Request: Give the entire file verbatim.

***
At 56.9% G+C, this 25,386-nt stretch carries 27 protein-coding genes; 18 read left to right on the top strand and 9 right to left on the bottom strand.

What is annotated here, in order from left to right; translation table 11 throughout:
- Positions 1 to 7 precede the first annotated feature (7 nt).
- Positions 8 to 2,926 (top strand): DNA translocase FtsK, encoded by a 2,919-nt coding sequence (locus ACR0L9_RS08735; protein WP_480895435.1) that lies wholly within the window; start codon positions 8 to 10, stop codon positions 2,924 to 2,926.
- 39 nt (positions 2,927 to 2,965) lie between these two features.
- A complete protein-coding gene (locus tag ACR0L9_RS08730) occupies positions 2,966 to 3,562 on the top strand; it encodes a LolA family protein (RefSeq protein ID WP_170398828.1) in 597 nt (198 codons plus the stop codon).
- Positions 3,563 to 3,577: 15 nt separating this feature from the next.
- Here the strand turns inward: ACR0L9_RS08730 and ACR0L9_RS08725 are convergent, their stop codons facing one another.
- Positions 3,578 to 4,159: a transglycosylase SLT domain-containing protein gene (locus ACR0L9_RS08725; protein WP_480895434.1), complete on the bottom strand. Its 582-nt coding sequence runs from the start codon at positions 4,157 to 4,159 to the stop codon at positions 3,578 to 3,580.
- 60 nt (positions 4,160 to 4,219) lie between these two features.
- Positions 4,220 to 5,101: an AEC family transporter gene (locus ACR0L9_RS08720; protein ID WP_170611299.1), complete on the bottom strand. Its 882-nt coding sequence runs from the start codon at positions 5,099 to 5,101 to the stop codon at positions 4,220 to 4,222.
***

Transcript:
At 56.9% G+C, this 25,386-nt stretch carries 27 protein-coding genes; 18 read left to right on the top strand and 9 right to left on the bottom strand.

What is annotated here, in order from left to right; translation table 11 throughout:
- Positions 1 to 7 precede the first annotated feature (7 nt).
- Positions 8 to 2,926 (top strand): DNA translocase FtsK, encoded by a 2,919-nt coding sequence (locus ACR0L9_RS08735; protein WP_480895435.1) that lies wholly within the window; start codon positions 8 to 10, stop codon positions 2,924 to 2,926.
- 39 nt (positions 2,927 to 2,965) lie between these two features.
- A complete protein-coding gene (locus tag ACR0L9_RS08730) occupies positions 2,966 to 3,562 on the top strand; it encodes a LolA family protein (RefSeq protein ID WP_170398828.1) in 597 nt (198 codons plus the stop codon).
- Positions 3,563 to 3,577: 15 nt separating this feature from the next.
- Here the strand turns inward: ACR0L9_RS08730 and ACR0L9_RS08725 are convergent, their stop codons facing one another.
- Positions 3,578 to 4,159: a transglycosylase SLT domain-containing protein gene (locus ACR0L9_RS08725; protein WP_480895434.1), complete on the bottom strand. Its 582-nt coding sequence runs from the start codon at positions 4,157 to 4,159 to the stop codon at positions 3,578 to 3,580.
- 60 nt (positions 4,160 to 4,219) lie between these two features.
- Positions 4,220 to 5,101: an AEC family transporter gene (locus ACR0L9_RS08720; protein ID WP_170611299.1), complete on the bottom strand. Its 882-nt coding sequence runs from the start codon at positions 5,099 to 5,101 to the stop codon at positions 4,220 to 4,222.